But fundamentally the US shares few interests with Russia, and has many opposing interests.  America unbound, more unilaterally assertive where it views its true interests to lie, and not distracted or enervated by efforts in peripheral areas, is more threatening to Russian interests in the long run than a Clinton administration would have been.

Further, Trump’s more benign view of Russia may reflect an assessment that Russia is not truly a great power, given its economic, demographic, institutional, and social limitations.  In terms of capability, and arguably intentions, China represents a more pressing challenge to the US, and focusing on Russia represents a foolish diversion of resources and division of efforts.  That is, Trump may be less cultivating Putin than patronizing him.

In sum, the post-Cold War world order has been vastly oversold.  The encomiums heaped upon it reflect intentions—and self-congratulation–far more than results.  Putin challenges it for his reasons.  Trump challenges it for very different reasons.  Arguably both are acting in their national interests.  A meeting between these two challengers to the existing order could not have occurred unless that order had failed, fundamentally.  The hysteria surrounding it is a testament to the failure of the hysterics, not the success of what they are defending.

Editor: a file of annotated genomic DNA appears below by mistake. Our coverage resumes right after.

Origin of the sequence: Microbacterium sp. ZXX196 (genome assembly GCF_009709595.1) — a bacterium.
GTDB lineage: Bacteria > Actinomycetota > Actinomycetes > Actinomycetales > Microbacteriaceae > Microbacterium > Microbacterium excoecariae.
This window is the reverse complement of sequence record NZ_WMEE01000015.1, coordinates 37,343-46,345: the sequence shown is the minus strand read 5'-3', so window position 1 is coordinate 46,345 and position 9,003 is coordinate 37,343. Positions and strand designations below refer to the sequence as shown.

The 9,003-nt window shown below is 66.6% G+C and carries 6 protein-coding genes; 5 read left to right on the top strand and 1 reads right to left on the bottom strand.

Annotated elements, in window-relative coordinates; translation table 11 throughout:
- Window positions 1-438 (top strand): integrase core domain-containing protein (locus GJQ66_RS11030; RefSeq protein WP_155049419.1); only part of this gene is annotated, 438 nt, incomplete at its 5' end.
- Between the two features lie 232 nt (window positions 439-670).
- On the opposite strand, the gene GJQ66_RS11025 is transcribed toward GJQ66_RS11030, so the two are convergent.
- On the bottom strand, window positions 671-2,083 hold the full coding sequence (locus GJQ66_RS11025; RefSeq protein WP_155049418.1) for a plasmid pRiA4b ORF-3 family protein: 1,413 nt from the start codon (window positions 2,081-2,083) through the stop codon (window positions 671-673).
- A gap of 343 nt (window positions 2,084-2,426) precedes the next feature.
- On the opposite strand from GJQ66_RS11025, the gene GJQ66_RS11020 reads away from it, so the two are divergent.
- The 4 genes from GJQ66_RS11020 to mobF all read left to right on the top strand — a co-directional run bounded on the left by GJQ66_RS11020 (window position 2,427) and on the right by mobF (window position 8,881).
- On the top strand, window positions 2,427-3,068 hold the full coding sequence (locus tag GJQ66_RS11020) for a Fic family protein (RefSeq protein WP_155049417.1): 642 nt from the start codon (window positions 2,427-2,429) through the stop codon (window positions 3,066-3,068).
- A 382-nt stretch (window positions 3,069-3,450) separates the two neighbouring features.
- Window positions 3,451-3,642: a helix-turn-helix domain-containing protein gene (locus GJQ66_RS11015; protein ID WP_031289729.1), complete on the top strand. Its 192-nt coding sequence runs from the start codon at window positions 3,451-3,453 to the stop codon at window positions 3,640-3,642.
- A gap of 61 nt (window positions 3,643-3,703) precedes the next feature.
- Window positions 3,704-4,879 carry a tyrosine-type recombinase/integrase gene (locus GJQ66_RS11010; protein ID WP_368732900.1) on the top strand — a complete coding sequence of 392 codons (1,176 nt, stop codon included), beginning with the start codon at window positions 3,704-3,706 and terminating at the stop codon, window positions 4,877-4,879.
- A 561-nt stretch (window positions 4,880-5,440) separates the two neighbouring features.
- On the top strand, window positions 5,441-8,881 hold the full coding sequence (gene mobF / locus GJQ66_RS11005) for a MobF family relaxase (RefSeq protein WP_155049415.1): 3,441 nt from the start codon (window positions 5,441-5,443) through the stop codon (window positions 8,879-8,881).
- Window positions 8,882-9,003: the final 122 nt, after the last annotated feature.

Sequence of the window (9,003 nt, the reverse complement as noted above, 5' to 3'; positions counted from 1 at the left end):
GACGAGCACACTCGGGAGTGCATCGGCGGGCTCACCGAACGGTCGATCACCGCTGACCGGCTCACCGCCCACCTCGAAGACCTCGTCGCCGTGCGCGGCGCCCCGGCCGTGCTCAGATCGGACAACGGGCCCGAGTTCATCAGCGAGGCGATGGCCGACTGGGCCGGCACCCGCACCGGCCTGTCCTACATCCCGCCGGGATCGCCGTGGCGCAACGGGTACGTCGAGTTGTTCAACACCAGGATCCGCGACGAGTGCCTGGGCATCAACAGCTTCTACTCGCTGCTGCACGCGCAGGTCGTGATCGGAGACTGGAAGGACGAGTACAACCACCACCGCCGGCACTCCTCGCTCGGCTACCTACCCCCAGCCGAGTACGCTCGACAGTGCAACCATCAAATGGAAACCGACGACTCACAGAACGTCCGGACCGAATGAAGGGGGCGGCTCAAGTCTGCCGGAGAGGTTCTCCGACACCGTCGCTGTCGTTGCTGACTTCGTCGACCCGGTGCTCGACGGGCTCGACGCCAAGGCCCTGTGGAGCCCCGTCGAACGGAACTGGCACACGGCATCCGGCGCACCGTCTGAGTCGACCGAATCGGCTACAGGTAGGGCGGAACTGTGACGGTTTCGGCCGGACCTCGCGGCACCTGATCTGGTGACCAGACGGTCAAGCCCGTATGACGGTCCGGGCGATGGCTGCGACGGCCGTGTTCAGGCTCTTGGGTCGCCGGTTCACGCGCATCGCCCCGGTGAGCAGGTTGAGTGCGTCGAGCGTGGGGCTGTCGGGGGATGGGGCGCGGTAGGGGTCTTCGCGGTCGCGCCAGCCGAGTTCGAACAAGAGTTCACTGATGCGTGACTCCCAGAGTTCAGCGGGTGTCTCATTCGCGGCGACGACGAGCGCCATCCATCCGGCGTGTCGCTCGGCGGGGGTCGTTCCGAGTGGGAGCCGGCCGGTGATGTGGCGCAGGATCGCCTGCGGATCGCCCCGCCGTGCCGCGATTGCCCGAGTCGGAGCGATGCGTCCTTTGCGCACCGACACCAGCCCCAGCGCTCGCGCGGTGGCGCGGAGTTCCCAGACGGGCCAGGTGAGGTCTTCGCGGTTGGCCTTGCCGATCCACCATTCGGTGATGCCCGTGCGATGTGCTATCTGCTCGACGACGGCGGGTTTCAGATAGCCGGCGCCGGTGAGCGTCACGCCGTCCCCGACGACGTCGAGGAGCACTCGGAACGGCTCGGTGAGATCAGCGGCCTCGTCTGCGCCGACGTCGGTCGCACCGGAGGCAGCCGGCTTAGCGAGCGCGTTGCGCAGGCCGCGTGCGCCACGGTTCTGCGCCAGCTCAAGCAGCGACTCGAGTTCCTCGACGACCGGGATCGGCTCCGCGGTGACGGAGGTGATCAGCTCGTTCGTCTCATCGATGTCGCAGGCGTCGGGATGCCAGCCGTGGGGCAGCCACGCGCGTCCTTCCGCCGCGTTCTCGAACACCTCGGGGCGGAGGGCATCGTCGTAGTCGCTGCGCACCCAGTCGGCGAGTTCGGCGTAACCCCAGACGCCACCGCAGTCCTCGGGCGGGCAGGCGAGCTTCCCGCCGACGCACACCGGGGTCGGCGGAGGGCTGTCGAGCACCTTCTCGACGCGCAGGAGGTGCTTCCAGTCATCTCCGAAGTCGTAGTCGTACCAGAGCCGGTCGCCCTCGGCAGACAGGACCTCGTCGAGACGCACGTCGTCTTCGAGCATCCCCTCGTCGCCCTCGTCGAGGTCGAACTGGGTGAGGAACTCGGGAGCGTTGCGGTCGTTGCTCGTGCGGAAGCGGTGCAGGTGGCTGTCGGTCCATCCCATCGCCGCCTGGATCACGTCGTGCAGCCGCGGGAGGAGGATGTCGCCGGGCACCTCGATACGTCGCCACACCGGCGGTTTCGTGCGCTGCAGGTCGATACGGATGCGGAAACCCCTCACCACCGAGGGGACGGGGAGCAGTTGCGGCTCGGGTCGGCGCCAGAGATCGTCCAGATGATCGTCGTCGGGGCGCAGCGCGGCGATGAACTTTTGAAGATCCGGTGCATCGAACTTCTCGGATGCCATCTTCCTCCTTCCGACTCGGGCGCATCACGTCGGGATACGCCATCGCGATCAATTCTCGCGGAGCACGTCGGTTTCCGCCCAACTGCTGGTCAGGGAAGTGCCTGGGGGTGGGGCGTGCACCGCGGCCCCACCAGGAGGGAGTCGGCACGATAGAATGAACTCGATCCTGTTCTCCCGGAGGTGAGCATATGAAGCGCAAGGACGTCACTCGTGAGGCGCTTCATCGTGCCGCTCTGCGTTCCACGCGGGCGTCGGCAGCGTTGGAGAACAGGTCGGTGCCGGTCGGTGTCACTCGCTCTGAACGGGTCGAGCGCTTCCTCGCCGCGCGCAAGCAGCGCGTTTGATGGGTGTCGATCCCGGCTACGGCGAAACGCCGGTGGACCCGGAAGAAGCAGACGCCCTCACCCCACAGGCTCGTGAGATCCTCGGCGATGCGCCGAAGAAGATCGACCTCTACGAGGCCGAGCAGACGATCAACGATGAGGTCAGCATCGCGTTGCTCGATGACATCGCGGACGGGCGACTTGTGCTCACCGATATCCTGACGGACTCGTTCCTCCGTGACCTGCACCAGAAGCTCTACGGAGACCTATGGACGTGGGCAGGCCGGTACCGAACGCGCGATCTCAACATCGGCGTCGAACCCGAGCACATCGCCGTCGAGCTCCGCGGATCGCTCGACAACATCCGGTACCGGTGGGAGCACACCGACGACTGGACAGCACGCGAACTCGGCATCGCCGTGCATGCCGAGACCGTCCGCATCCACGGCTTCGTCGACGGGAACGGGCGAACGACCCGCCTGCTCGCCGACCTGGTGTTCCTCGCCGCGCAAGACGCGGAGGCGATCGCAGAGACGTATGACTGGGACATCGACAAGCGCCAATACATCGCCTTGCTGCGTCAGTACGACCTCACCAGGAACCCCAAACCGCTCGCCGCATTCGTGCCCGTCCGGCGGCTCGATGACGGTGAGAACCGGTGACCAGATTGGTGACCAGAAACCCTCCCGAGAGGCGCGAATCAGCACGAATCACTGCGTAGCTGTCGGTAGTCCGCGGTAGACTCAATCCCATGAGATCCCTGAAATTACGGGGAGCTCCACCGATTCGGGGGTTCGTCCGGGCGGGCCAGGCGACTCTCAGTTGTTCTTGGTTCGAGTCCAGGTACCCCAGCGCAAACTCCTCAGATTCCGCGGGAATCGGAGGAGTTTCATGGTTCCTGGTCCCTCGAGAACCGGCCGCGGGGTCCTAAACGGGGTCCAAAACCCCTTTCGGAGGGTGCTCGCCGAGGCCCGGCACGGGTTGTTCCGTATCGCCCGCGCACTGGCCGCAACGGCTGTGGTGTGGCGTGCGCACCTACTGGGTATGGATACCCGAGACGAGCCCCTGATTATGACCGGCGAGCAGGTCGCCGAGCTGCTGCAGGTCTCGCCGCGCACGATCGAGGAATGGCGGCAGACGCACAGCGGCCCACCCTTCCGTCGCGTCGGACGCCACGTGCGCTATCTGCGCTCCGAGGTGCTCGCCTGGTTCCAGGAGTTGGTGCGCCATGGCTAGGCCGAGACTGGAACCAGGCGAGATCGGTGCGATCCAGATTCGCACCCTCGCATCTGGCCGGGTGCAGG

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  1. “A confession: I supported the war in Iraq.” Oh dear. I was agin it from the start – in spite of some of the deplorable political company I was keeping.

    In political matters the worst misjudgement of my life was to vote to stay in the Common Market (as it then was) in the 1970s UK referendum. That was a case of the wise men all being wrong and the bloody fools proving right. Ever since I realised my mistake I’ve been more willing to listen to what the bloody fools have to say.